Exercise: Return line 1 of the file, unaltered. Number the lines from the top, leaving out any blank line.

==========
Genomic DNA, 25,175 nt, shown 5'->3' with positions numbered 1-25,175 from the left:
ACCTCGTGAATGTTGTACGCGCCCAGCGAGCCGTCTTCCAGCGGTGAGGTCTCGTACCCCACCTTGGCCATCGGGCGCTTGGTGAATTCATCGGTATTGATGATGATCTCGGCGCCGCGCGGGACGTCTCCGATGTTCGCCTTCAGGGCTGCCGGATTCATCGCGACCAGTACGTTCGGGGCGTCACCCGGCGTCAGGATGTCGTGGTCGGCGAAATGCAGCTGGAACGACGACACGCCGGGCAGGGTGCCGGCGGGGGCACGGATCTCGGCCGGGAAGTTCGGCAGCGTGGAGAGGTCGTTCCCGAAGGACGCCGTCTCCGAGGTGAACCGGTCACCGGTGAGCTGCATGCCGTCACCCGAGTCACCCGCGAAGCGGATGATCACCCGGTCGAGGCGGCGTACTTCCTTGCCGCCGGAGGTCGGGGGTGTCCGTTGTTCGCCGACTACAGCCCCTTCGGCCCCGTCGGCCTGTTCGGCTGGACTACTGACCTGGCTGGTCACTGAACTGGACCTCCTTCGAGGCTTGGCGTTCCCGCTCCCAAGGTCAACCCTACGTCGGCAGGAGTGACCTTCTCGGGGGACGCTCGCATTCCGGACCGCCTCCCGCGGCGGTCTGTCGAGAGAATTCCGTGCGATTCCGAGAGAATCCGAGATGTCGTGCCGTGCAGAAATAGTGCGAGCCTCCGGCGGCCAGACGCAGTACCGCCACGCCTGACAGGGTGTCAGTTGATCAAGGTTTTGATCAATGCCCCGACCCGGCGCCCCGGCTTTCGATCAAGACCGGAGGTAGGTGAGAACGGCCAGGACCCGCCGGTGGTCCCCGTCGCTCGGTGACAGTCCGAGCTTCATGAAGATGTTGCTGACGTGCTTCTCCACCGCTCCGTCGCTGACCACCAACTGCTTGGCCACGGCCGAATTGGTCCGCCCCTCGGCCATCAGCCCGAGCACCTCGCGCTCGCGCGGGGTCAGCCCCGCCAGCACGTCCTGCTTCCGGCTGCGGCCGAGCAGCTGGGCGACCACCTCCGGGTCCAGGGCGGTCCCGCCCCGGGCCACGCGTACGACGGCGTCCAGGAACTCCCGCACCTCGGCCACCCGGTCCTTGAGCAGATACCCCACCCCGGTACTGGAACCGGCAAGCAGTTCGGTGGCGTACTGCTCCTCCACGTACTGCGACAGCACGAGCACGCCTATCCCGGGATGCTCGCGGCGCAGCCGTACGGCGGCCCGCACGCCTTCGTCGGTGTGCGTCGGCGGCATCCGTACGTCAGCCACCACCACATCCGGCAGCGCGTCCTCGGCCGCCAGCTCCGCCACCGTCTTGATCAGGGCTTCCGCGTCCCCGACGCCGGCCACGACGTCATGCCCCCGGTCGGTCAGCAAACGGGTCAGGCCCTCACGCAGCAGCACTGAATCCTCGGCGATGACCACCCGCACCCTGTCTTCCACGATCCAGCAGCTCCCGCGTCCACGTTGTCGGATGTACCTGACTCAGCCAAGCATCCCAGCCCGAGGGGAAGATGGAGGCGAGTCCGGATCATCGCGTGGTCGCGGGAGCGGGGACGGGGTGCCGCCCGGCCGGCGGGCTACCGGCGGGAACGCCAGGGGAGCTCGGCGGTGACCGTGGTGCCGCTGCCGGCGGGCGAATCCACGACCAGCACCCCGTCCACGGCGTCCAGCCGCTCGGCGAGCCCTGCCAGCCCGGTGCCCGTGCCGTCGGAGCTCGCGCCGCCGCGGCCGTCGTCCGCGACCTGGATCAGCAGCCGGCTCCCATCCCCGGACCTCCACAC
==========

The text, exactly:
Genomic DNA, 25,175 nt, shown 5'->3' with positions numbered 1-25,175 from the left: